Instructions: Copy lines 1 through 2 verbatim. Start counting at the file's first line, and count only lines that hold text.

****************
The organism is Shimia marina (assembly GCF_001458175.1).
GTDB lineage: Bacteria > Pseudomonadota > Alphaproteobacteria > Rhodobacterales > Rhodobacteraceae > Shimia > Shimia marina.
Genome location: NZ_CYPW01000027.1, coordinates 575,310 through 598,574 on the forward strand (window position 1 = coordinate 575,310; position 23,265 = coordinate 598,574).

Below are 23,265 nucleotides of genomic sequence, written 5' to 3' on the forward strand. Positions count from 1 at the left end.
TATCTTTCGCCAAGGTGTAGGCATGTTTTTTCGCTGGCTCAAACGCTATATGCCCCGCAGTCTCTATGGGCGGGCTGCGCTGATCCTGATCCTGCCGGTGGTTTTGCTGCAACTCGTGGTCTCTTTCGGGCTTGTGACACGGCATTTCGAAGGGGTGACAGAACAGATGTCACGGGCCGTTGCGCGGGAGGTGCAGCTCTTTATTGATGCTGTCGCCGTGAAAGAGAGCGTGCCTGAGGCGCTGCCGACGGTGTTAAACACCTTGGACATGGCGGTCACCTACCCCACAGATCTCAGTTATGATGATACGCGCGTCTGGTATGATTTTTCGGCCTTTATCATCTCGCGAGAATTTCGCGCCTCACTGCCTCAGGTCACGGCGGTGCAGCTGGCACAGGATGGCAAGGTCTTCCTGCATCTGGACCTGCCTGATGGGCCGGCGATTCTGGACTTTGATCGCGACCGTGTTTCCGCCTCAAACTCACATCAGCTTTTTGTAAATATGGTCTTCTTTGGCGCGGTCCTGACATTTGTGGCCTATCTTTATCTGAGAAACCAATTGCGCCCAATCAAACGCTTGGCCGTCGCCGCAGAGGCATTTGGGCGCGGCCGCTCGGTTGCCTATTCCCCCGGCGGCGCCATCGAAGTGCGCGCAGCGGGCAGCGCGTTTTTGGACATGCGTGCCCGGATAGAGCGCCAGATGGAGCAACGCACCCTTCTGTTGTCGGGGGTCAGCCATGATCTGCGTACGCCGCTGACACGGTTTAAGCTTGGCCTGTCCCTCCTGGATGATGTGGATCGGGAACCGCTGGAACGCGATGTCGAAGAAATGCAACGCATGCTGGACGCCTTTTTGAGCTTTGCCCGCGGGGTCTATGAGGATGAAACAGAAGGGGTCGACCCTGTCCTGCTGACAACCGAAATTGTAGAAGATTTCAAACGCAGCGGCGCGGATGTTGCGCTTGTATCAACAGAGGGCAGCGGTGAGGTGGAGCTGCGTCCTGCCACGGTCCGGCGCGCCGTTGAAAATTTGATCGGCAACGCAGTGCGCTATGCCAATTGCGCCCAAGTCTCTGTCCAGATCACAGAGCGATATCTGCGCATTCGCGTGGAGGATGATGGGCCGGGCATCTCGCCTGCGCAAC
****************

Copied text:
The organism is Shimia marina (assembly GCF_001458175.1).
GTDB lineage: Bacteria > Pseudomonadota > Alphaproteobacteria > Rhodobacterales > Rhodobacteraceae > Shimia > Shimia marina.